The historical and cultural implications of technological inventions are also touched upon in works such as Of Spirits and Empty Spaces (2012) and Howe (2013). In these films the technological revolution of the sewing machine is told through the figures of Elias Howe (1819-67) and John Murray Spear (1804-87). Spear was a spiritualist, socialist and activist who in 1861 initiated a series of séances, attempting to invent a new kind of sewing machine through a trance dance. At the time, Elias Howe had already developed, and patented, a successful and widely distributed sewing machine. Trying to bypass Howe’s patents Spear’s quest was informed by an almost desperate desire to find an alternative to corporate industrial production. A machine that would revolutionize the relations between the sexes by giving women an opportunity to make enough money to take control of their lives.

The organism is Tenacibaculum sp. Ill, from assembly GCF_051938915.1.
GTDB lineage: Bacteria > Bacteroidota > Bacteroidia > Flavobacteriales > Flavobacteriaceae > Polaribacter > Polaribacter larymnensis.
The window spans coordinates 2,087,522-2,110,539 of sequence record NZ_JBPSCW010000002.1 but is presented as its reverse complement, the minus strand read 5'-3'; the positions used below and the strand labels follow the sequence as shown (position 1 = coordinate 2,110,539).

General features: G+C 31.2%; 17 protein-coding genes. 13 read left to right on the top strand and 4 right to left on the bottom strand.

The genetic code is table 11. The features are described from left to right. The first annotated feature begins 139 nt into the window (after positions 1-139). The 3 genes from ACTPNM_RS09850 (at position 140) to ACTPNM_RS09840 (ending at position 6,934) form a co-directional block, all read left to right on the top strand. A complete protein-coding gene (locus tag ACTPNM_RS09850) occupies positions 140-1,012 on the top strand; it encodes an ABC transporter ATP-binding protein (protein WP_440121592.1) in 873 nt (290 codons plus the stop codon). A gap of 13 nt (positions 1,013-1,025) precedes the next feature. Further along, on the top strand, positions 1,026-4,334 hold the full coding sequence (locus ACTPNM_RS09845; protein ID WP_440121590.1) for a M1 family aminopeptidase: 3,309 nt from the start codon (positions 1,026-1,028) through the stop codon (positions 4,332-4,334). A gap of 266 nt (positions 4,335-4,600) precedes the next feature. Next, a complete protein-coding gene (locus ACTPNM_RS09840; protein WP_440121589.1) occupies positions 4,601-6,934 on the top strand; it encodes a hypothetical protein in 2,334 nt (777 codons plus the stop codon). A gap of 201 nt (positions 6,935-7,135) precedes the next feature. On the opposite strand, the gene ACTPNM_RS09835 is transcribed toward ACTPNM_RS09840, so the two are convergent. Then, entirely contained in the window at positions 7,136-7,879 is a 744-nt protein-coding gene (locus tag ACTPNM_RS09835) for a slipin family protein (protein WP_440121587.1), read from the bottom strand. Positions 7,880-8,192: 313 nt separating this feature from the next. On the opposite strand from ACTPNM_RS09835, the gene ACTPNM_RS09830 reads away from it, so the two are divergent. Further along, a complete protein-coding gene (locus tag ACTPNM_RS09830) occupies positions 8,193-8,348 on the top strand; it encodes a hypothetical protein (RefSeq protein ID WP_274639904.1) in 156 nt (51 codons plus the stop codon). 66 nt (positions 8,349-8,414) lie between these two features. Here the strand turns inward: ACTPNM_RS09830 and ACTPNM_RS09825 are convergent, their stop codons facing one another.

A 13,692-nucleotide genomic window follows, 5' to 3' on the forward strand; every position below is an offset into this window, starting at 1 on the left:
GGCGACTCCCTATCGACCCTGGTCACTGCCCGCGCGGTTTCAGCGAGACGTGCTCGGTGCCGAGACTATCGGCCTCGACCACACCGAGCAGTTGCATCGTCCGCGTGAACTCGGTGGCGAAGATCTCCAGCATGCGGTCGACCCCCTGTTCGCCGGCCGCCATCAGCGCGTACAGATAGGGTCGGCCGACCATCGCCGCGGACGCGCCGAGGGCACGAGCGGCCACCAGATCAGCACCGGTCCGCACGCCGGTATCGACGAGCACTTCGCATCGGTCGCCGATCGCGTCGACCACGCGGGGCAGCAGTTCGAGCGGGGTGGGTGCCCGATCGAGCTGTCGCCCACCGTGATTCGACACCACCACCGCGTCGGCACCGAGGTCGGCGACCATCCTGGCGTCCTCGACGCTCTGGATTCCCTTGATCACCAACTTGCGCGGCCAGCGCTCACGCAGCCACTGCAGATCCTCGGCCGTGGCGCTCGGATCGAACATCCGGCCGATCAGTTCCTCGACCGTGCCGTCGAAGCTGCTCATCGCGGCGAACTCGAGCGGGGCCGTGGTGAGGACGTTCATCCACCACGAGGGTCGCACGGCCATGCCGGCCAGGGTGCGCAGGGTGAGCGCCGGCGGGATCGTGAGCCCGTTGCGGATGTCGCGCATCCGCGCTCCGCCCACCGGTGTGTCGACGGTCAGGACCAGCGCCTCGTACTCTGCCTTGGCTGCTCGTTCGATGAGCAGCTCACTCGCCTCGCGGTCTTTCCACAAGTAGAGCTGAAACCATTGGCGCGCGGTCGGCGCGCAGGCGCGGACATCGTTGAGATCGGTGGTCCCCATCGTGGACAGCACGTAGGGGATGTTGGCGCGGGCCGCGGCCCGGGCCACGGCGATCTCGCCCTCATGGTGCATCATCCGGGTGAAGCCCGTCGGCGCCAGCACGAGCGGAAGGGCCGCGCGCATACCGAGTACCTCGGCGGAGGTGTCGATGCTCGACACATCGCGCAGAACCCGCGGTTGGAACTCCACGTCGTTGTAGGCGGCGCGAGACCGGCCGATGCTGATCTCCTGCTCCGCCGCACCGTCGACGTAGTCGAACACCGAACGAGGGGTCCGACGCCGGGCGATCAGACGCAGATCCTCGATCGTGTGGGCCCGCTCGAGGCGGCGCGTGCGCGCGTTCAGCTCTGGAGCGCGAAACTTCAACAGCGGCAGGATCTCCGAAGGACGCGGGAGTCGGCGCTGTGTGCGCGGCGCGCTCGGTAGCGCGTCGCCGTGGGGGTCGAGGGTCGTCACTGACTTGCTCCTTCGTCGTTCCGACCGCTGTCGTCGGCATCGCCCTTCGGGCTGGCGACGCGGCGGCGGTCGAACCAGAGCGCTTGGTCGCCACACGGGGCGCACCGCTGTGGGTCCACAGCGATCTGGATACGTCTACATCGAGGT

Throughout the exhibition, Koester turns with equal interest to the spiritual and consciousness-expanding as to the technological and the historically rooted, focusing on the limits of perception and the hidden sides of apparent reality. The Hashish Club (2009) draws from the cultural history of hashish (cannabis). The 16 mm film of an abstract animation of hashish plants, connects to Koester’s interest in ‘Le Club des Hashishin’, a Parisian group of the late 1840s that was centered around a fascination with drug-induced experiences. Its members included key figures of the French intelligentsia, such as Charles Baudelaire and Eugène Delacroix. Hashish was supplied to the club by Dr Jacques-Joseph Moreau, a psychologist who compared the effects of the drug to the symptoms of mental illness. In Tarantism (2007) another kind of ‘altered state’ is evoked through a condition resulting from the bite of the wolf spider, originally known as the tarantulla. The film is based on a popular belief and condition from southern Italy, where it was thought that the bite of the tarantula caused — and was cured by — a frenzied dance.